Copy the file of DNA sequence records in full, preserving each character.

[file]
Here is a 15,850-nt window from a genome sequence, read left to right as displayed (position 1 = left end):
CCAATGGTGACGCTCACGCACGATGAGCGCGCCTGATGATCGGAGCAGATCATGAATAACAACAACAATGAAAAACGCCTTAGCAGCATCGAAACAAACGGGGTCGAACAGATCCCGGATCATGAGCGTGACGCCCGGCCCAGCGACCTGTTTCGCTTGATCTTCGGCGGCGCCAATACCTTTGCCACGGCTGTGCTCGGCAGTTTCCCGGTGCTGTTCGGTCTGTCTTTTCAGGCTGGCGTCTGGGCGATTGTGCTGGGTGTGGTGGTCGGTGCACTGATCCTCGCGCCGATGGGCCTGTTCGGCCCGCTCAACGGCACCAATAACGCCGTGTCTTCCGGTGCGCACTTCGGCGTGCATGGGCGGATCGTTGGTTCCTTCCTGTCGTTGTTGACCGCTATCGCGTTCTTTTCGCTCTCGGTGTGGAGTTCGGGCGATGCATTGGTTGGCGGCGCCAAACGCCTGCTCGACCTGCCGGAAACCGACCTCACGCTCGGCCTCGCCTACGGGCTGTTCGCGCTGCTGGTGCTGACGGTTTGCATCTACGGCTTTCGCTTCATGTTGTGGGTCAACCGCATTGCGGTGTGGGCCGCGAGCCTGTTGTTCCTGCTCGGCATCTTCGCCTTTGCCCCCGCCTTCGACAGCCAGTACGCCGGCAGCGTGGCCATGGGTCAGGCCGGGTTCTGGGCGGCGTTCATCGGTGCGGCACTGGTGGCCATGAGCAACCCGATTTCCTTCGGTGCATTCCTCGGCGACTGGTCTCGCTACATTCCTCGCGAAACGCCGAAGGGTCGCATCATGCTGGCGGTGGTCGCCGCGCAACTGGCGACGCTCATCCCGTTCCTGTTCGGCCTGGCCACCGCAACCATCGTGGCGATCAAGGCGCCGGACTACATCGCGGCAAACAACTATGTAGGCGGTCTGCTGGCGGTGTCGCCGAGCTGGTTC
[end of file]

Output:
Here is a 15,850-nt window from a genome sequence, read left to right as displayed (position 1 = left end):
CCAATGGTGACGCTCACGCACGATGAGCGCGCCTGATGATCGGAGCAGATCATGAATAACAACAACAATGAAAAACGCCTTAGCAGCATCGAAACAAACGGGGTCGAACAGATCCCGGATCATGAGCGTGACGCCCGGCCCAGCGACCTGTTTCGCTTGATCTTCGGCGGCGCCAATACCTTTGCCACGGCTGTGCTCGGCAGTTTCCCGGTGCTGTTCGGTCTGTCTTTTCAGGCTGGCGTCTGGGCGATTGTGCTGGGTGTGGTGGTCGGTGCACTGATCCTCGCGCCGATGGGCCTGTTCGGCCCGCTCAACGGCACCAATAACGCCGTGTCTTCCGGTGCGCACTTCGGCGTGCATGGGCGGATCGTTGGTTCCTTCCTGTCGTTGTTGACCGCTATCGCGTTCTTTTCGCTCTCGGTGTGGAGTTCGGGCGATGCATTGGTTGGCGGCGCCAAACGCCTGCTCGACCTGCCGGAAACCGACCTCACGCTCGGCCTCGCCTACGGGCTGTTCGCGCTGCTGGTGCTGACGGTTTGCATCTACGGCTTTCGCTTCATGTTGTGGGTCAACCGCATTGCGGTGTGGGCCGCGAGCCTGTTGTTCCTGCTCGGCATCTTCGCCTTTGCCCCCGCCTTCGACAGCCAGTACGCCGGCAGCGTGGCCATGGGTCAGGCCGGGTTCTGGGCGGCGTTCATCGGTGCGGCACTGGTGGCCATGAGCAACCCGATTTCCTTCGGTGCATTCCTCGGCGACTGGTCTCGCTACATTCCTCGCGAAACGCCGAAGGGTCGCATCATGCTGGCGGTGGTCGCCGCGCAACTGGCGACGCTCATCCCGTTCCTGTTCGGCCTGGCCACCGCAACCATCGTGGCGATCAAGGCGCCGGACTACATCGCGGCAAACAACTATGTAGGCGGTCTGCTGGCGGTGTCGCCGAGCTGGTTC